Eight years after he started working on his illustrated novel, Darger was drafted to fight in World War I. His time spent in service became another source of inspiration when it came to writing and illustrating the war scenes between the Vivian girls and the Glandelinians. Ultimately, Darger was dismissed from the army due to health issues with his eyes, so he went back to his job as a janitor at Saint Joseph’s Hospital. Henry continued to work there while simultaneously working on In the Realms of the Unreal until his death in 1973.


Henry’s Relationship with Humanity & God

After M Whurther Run Glandelinians attack and blow up train carrying children to refuge, In the Realms of the Unreal, Henry Darger, 1970. Source: The American Folk Art Museum, New York


Due to Henry’s traumatic and sorrowful childhood, he was labeled as a recluse. Henry’s landlady, Kiyoko Lerner, said in an interview: “My first impression was that Henry was not able to relate to anything or anybody surrounding him. He was very alone… Obviously he was scared; he was hurt by people. He never responded to the question you were asking him. He responded with an answer like, ‘storm is coming from California tomorrow night’ or ‘tornado is in Arkansas right now.’”


6 Episode 3 Place Not Mentioned. Escape during violent storm, still fighting though persed for long distance, In the Realms of the Unreal, Henry Darger, c. 1950. Source: The American Folk Art Museum, New York


Darger was deeply scared and traumatized by his experiences, and he deliberately chose not to interact with other people to avoid further abuse.  This is also the reason why Henry put so much of himself and his time into creating another world where he could reenact the events of his life, as well as indulge in the fanatical essence of the stories he cherished. Although Darger created such a seemingly fantastical world, the themes of war, religion, and child abuse were real.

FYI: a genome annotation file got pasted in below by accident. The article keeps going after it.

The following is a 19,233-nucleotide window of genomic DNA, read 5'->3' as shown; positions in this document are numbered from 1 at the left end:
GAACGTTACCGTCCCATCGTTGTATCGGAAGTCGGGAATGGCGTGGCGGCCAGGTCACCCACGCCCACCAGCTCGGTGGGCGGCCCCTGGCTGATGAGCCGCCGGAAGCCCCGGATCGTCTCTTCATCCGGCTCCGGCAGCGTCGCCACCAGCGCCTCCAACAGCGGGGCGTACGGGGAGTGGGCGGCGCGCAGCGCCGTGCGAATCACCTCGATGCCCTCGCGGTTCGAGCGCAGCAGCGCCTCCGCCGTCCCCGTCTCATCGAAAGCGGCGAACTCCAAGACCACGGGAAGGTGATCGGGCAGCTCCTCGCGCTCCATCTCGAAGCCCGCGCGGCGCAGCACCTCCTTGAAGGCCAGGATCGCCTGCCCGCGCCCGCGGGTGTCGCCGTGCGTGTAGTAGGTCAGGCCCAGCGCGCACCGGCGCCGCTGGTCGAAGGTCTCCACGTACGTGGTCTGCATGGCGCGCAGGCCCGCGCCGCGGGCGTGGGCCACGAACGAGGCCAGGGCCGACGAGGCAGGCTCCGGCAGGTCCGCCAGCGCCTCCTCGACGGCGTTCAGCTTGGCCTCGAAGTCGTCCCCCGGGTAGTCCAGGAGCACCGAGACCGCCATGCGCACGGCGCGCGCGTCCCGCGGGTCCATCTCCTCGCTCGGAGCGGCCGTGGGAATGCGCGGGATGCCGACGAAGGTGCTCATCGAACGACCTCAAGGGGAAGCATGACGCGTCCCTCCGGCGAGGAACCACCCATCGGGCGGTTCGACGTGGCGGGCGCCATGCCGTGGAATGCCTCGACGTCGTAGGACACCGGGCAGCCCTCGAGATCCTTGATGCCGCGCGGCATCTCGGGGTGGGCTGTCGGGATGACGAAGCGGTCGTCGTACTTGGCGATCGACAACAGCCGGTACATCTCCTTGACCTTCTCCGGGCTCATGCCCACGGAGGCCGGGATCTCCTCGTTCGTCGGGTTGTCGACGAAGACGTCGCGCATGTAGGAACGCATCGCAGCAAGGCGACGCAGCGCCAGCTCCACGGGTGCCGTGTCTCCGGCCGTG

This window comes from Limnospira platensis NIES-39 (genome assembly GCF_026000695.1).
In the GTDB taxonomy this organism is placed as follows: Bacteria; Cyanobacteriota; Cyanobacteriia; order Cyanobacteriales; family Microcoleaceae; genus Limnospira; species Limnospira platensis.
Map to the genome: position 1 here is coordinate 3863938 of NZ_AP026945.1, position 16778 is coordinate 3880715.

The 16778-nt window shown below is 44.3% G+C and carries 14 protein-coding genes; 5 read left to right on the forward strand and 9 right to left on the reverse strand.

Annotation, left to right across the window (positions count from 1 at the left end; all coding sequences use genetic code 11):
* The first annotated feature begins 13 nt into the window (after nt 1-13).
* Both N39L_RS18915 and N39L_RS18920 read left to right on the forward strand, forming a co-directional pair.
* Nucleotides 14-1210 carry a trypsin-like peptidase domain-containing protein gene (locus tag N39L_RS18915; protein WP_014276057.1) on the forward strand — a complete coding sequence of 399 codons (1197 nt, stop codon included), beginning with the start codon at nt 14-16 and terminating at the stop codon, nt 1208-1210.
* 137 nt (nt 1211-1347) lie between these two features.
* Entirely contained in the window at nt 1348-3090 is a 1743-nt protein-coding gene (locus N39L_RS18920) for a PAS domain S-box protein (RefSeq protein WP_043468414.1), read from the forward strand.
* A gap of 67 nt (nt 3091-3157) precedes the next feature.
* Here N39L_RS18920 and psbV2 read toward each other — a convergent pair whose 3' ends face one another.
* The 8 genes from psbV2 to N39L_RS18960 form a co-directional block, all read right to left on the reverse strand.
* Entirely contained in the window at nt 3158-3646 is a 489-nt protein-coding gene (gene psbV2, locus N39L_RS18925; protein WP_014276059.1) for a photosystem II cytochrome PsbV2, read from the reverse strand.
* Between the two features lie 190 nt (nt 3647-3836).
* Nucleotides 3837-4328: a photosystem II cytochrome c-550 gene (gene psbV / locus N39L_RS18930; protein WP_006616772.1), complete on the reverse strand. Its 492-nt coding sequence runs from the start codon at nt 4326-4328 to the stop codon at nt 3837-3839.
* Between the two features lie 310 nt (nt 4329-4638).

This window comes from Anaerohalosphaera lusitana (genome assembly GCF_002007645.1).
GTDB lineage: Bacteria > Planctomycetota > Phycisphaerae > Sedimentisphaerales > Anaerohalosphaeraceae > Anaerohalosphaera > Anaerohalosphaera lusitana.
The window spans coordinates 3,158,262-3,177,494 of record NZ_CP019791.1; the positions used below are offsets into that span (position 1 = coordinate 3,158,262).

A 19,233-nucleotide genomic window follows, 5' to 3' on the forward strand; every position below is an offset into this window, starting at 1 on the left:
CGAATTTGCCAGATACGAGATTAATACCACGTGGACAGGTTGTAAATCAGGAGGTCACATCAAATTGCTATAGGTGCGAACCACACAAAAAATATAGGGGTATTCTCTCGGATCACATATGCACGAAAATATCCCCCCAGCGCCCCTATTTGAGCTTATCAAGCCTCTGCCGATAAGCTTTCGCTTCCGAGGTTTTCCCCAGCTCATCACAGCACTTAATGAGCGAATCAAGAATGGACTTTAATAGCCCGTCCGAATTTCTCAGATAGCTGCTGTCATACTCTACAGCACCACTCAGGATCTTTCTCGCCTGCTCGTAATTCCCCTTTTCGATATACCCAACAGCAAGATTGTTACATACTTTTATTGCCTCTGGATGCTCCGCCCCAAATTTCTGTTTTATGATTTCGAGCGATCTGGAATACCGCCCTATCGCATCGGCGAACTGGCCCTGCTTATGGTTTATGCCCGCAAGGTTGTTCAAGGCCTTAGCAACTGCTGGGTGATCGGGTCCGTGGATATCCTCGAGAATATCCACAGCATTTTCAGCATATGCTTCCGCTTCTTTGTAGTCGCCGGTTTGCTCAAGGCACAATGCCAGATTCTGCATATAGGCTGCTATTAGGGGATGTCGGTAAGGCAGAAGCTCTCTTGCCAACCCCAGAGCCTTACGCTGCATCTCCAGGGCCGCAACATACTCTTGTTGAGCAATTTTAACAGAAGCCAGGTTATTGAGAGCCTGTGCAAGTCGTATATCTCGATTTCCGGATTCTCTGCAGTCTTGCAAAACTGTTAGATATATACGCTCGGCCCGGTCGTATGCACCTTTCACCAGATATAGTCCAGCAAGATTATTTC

The end of In the Realms of the Unreal provides the reader with two alternative endings, one in which the Vivian girls are victorious in defeating the slave-owning Glandelinians, and the other where the Glandelinians are victorious over the Christian army and obliterate all its members along with the Vivian girls. Through Darger offering alternative endings to such an eventful tale, we can notice his changing relationship with God, as well as his feelings towards humanity itself. Henry Darger’s work was first seen by his landlords when he was bedridden and ill in Saint Augustine’s poorhouse awaiting his death. Although Henry had instructed his landlords to throw everything from his apartment, Kiyoko reported that she wasn’t able to throw away Henry’s work.